Wednesday, August 02, 2006

The Gator Hole - Boys reel in 5-foot, 60-pound alligator in Kalispell, Montana pond

Most of my gator news is local.

Not this one. It's from Montana.

They don't see many gators up there. Don't understand 'em, and don't know what to do with 'em, I guess. So...I shall refrain from any further comments on the inappropriate actions of the local grown-ups toward the gator.

I don't know how to get the photo from the article to post. But if you click on the link, a nice pic of two young fishermen will show up. And don't they look juuust right. Ah, the innocence of youth.

(I bet Desert Cat had something to do with this. Not sure what. but something. I mean, he was just there.)


The Gator Hole
http://www.dailyinterlake.com/articles/2006/08/01/news/news01.txt
Boys reel in 5-foot, 60-pound alligator in Kalispell pond
By KRISTI ALBERTSONThe Daily Inter Lake

Some birthdays stand out as exceptionally memorable; 16 and 21 usually make the list.

Josh Bryant will never forget his 11th birthday, when he came nose to snout with a 5-foot alligator in Kalispell.

On Monday afternoon, Josh and his mother, Lynn, were trying out the new fishing pole she’d given him for his birthday. The Shady Lane fishing pond near the old Steel Bridge, where he spends three or four days a week during the summer, seemed the perfect place to test the rod.

It was about 4 p.m. when Lynn Bryant spotted something swimming toward them.

“I thought it was a muskrat,” she said.

Then she took a closer look. Muskrats didn’t swim with just their eyes and back ridges sticking out of the water.

The Bryants couldn’t believe their eyes, but there was no doubt the animal swimming toward them was an alligator. Bryant moved to the edge of the dock and started taking pictures with her camera phone, knowing no one would believe them otherwise.

At first the alligator was almost friendly, she said, but they still wanted to get it out of the water so someone could come take care of it. A friend grabbed Josh’s pole and tried to hook the gator. He succeeded a few times, but each time the alligator simply swallowed the lure.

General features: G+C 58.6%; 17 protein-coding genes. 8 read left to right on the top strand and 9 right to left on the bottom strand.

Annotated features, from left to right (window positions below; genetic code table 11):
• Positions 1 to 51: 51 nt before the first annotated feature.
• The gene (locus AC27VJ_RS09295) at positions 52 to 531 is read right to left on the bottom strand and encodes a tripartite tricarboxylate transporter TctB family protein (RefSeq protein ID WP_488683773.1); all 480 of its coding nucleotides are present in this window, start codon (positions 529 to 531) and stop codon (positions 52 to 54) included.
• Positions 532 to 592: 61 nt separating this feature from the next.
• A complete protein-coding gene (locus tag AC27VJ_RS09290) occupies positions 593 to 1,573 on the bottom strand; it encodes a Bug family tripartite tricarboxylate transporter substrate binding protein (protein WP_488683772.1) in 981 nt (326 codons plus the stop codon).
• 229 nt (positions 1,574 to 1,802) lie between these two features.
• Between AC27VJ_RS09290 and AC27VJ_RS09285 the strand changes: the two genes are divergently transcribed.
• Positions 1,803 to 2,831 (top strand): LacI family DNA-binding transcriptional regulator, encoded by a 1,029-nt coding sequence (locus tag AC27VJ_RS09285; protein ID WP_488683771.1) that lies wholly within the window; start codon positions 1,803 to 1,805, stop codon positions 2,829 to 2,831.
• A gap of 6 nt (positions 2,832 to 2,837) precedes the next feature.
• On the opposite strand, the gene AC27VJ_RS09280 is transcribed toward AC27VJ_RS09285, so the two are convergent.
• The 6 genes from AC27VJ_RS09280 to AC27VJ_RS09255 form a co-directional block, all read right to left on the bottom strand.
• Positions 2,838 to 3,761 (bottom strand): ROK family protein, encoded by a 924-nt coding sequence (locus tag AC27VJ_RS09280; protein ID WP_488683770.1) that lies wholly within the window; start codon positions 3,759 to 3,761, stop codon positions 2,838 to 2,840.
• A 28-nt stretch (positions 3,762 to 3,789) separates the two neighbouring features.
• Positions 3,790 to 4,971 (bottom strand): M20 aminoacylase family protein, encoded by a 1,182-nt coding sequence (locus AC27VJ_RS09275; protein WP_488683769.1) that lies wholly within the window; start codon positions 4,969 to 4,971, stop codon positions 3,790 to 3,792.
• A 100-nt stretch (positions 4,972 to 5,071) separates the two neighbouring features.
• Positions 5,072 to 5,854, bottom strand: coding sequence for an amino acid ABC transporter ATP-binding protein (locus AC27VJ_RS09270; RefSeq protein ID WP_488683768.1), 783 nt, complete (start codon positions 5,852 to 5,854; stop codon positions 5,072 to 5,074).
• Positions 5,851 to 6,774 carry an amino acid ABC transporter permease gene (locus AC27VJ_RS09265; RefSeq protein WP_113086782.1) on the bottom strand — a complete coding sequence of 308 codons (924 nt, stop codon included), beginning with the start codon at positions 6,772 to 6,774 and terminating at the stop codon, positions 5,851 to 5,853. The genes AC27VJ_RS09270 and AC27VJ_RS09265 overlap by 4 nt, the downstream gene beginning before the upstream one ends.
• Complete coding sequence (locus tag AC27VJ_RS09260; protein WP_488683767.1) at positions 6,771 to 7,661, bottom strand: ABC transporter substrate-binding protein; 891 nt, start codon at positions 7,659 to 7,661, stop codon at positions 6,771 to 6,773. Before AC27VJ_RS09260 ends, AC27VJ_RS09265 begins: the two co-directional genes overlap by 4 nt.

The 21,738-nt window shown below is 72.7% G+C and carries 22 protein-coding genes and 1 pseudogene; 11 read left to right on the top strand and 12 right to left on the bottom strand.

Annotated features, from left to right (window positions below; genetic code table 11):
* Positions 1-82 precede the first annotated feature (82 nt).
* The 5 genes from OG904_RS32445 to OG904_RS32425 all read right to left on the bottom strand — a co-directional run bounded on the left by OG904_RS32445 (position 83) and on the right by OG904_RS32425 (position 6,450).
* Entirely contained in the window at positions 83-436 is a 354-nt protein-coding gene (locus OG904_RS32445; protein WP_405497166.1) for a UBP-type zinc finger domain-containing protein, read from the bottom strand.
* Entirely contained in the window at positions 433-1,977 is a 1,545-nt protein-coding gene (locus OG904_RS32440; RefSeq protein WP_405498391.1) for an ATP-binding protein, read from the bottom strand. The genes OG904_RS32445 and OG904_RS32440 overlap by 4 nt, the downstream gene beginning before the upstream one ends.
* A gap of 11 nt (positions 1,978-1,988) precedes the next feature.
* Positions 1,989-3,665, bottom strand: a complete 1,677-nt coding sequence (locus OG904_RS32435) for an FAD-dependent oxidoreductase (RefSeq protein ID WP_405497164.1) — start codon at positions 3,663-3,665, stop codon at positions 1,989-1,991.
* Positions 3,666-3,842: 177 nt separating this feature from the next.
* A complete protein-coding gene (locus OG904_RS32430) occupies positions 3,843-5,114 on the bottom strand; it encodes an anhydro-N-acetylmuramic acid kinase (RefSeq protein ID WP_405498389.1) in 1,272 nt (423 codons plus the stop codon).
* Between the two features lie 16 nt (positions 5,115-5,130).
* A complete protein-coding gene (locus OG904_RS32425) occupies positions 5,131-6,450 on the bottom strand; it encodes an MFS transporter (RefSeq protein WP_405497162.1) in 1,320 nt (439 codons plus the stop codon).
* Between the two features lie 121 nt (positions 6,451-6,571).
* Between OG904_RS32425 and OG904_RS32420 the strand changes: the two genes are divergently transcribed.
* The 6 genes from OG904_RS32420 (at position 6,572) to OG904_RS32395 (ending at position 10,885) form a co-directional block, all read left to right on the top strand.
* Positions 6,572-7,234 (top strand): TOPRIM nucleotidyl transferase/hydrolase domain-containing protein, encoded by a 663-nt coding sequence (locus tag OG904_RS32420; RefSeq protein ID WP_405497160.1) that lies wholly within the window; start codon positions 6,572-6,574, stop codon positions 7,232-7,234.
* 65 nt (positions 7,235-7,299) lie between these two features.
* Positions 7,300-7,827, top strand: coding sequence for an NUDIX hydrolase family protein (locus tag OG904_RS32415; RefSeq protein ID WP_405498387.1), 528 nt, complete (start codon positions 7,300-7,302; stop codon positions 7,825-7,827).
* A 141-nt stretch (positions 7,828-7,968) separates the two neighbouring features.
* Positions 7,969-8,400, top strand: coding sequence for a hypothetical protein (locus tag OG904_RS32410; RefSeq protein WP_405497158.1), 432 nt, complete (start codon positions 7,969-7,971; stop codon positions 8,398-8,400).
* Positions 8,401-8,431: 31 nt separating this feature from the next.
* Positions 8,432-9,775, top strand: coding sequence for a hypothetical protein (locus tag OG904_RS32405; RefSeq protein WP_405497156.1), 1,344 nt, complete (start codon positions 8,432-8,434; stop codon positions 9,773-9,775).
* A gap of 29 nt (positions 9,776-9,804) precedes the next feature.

A few more would-be fishermen showed up soon after. One of them had a stronger pole; he, too, tried to catch the alligator but once again it swallowed the proffered minnow, hook and all.

By this time, onlookers had called friends and soon a crowd of about 50 people had gathered. Some simply watched. Others tried to help subdue the alligator, which was now agitated.

“This thing was very aggressive,” Bryant said.

“It was snapping at us kids and adults,” Josh added.

Someone brought a bow and shot it. They knew the alligator had been hit because the arrow was sticking straight up, Josh said. Then the arrow — and the alligator — disappeared for almost an hour. Suspense mounted on the banks of the pond.

“It was like a serial killer movie or something, a killer alligator,” Josh said.

The gator didn’t stay down for good, though. When it surfaced, the crowd was ready.

“His dad jumped in the water,” Josh said, pointing at his friend, Kaynen McGuire.

McGuire, 11, nodded. His father had plunged in the water with a stick, grabbed the alligator by the tail and swung it onto the bank.

“This was right out of ‘Crocodile Dundee,’ I swear,” Bryant said.

Four men held it down and tied its jaws shut with fish stringer, then put it in a canoe and dragged it up to the road. Someone produced a knife and tried to slit the animal’s throat. Still it didn’t die.

“This thing’s got like nine lives,” Bryant said.

The Flathead County Sheriff’s Office didn’t hear about the incident until about 10 p.m., according to dispatch logs. When Deputy Ray Young arrived, he called Montana Fish, Wildlife and Parks, which referred him to U.S. Fish and Wildlife. By this time, the alligator was in bad shape, so the federal agency told Young to shoot it.